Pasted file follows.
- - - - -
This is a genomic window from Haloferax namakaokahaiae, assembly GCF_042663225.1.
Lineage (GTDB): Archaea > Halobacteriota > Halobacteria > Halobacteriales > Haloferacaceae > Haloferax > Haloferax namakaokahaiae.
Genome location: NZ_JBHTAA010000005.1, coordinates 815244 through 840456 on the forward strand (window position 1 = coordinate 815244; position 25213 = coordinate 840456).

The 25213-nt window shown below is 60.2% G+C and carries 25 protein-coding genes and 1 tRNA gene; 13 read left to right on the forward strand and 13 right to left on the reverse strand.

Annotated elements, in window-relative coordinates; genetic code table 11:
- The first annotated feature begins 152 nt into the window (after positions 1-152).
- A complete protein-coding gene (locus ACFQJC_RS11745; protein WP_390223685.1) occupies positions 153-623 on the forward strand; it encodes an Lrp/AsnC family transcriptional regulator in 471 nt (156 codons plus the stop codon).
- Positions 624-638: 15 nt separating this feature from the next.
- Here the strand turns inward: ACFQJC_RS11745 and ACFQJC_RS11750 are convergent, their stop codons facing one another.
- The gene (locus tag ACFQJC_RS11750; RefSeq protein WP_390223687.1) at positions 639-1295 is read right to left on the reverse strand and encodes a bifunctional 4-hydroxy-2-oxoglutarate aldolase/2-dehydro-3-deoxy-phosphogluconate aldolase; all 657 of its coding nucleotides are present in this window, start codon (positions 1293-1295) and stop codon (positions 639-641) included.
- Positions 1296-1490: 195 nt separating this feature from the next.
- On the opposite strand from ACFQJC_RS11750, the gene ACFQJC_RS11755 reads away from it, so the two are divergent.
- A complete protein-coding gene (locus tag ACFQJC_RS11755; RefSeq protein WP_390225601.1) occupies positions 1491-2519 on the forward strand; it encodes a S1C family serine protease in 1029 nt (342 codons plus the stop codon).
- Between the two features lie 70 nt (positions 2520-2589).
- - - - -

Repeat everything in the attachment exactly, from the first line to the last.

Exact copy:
This is a genomic window from Haloferax namakaokahaiae, assembly GCF_042663225.1.
Lineage (GTDB): Archaea > Halobacteriota > Halobacteria > Halobacteriales > Haloferacaceae > Haloferax > Haloferax namakaokahaiae.
Genome location: NZ_JBHTAA010000005.1, coordinates 815244 through 840456 on the forward strand (window position 1 = coordinate 815244; position 25213 = coordinate 840456).

The 25213-nt window shown below is 60.2% G+C and carries 25 protein-coding genes and 1 tRNA gene; 13 read left to right on the forward strand and 13 right to left on the reverse strand.

Annotated elements, in window-relative coordinates; genetic code table 11:
- The first annotated feature begins 152 nt into the window (after positions 1-152).
- A complete protein-coding gene (locus ACFQJC_RS11745; protein WP_390223685.1) occupies positions 153-623 on the forward strand; it encodes an Lrp/AsnC family transcriptional regulator in 471 nt (156 codons plus the stop codon).
- Positions 624-638: 15 nt separating this feature from the next.
- Here the strand turns inward: ACFQJC_RS11745 and ACFQJC_RS11750 are convergent, their stop codons facing one another.
- The gene (locus tag ACFQJC_RS11750; RefSeq protein WP_390223687.1) at positions 639-1295 is read right to left on the reverse strand and encodes a bifunctional 4-hydroxy-2-oxoglutarate aldolase/2-dehydro-3-deoxy-phosphogluconate aldolase; all 657 of its coding nucleotides are present in this window, start codon (positions 1293-1295) and stop codon (positions 639-641) included.
- Positions 1296-1490: 195 nt separating this feature from the next.
- On the opposite strand from ACFQJC_RS11750, the gene ACFQJC_RS11755 reads away from it, so the two are divergent.
- A complete protein-coding gene (locus tag ACFQJC_RS11755; RefSeq protein WP_390225601.1) occupies positions 1491-2519 on the forward strand; it encodes a S1C family serine protease in 1029 nt (342 codons plus the stop codon).
- Between the two features lie 70 nt (positions 2520-2589).